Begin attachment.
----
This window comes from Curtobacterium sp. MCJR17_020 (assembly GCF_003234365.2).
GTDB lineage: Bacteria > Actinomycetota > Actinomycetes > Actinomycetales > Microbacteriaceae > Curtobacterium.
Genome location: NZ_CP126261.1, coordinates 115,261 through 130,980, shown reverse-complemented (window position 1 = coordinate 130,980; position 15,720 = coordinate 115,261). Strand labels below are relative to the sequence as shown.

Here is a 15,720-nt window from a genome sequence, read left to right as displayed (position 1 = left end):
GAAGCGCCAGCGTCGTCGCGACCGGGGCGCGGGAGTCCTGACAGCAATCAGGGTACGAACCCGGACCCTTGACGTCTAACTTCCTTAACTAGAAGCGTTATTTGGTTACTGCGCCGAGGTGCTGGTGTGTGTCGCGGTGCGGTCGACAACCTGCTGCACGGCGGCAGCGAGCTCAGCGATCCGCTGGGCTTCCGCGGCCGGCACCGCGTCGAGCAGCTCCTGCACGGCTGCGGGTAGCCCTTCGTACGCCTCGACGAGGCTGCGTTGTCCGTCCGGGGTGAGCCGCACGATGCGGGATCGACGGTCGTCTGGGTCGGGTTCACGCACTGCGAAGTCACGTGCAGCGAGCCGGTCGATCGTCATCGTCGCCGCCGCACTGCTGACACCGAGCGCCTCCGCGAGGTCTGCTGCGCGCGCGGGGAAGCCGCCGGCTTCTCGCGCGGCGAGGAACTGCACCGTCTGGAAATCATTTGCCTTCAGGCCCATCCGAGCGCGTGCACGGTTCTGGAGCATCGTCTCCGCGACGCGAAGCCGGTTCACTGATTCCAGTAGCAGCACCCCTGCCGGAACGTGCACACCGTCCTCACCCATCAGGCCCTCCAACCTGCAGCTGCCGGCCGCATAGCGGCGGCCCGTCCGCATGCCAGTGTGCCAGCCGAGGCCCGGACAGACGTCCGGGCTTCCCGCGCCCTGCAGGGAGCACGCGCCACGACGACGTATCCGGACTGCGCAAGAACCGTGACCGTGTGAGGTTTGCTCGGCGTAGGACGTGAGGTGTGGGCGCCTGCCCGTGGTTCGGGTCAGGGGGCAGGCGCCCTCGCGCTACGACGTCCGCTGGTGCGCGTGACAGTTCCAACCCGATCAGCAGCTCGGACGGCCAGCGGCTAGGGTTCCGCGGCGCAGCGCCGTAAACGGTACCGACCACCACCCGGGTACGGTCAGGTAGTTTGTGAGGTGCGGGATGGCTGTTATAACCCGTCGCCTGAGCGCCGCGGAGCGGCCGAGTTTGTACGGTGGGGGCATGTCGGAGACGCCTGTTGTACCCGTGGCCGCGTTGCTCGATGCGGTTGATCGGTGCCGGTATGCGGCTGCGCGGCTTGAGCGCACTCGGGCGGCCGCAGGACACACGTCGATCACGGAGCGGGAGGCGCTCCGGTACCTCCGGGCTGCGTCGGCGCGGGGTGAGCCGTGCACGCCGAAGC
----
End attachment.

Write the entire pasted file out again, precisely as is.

This window comes from Curtobacterium sp. MCJR17_020 (assembly GCF_003234365.2).
GTDB lineage: Bacteria > Actinomycetota > Actinomycetes > Actinomycetales > Microbacteriaceae > Curtobacterium.
Genome location: NZ_CP126261.1, coordinates 115,261 through 130,980, shown reverse-complemented (window position 1 = coordinate 130,980; position 15,720 = coordinate 115,261). Strand labels below are relative to the sequence as shown.

Here is a 15,720-nt window from a genome sequence, read left to right as displayed (position 1 = left end):
GAAGCGCCAGCGTCGTCGCGACCGGGGCGCGGGAGTCCTGACAGCAATCAGGGTACGAACCCGGACCCTTGACGTCTAACTTCCTTAACTAGAAGCGTTATTTGGTTACTGCGCCGAGGTGCTGGTGTGTGTCGCGGTGCGGTCGACAACCTGCTGCACGGCGGCAGCGAGCTCAGCGATCCGCTGGGCTTCCGCGGCCGGCACCGCGTCGAGCAGCTCCTGCACGGCTGCGGGTAGCCCTTCGTACGCCTCGACGAGGCTGCGTTGTCCGTCCGGGGTGAGCCGCACGATGCGGGATCGACGGTCGTCTGGGTCGGGTTCACGCACTGCGAAGTCACGTGCAGCGAGCCGGTCGATCGTCATCGTCGCCGCCGCACTGCTGACACCGAGCGCCTCCGCGAGGTCTGCTGCGCGCGCGGGGAAGCCGCCGGCTTCTCGCGCGGCGAGGAACTGCACCGTCTGGAAATCATTTGCCTTCAGGCCCATCCGAGCGCGTGCACGGTTCTGGAGCATCGTCTCCGCGACGCGAAGCCGGTTCACTGATTCCAGTAGCAGCACCCCTGCCGGAACGTGCACACCGTCCTCACCCATCAGGCCCTCCAACCTGCAGCTGCCGGCCGCATAGCGGCGGCCCGTCCGCATGCCAGTGTGCCAGCCGAGGCCCGGACAGACGTCCGGGCTTCCCGCGCCCTGCAGGGAGCACGCGCCACGACGACGTATCCGGACTGCGCAAGAACCGTGACCGTGTGAGGTTTGCTCGGCGTAGGACGTGAGGTGTGGGCGCCTGCCCGTGGTTCGGGTCAGGGGGCAGGCGCCCTCGCGCTACGACGTCCGCTGGTGCGCGTGACAGTTCCAACCCGATCAGCAGCTCGGACGGCCAGCGGCTAGGGTTCCGCGGCGCAGCGCCGTAAACGGTACCGACCACCACCCGGGTACGGTCAGGTAGTTTGTGAGGTGCGGGATGGCTGTTATAACCCGTCGCCTGAGCGCCGCGGAGCGGCCGAGTTTGTACGGTGGGGGCATGTCGGAGACGCCTGTTGTACCCGTGGCCGCGTTGCTCGATGCGGTTGATCGGTGCCGGTATGCGGCTGCGCGGCTTGAGCGCACTCGGGCGGCCGCAGGACACACGTCGATCACGGAGCGGGAGGCGCTCCGGTACCTCCGGGCTGCGTCGGCGCGGGGTGAGCCGTGCACGCCGAAGC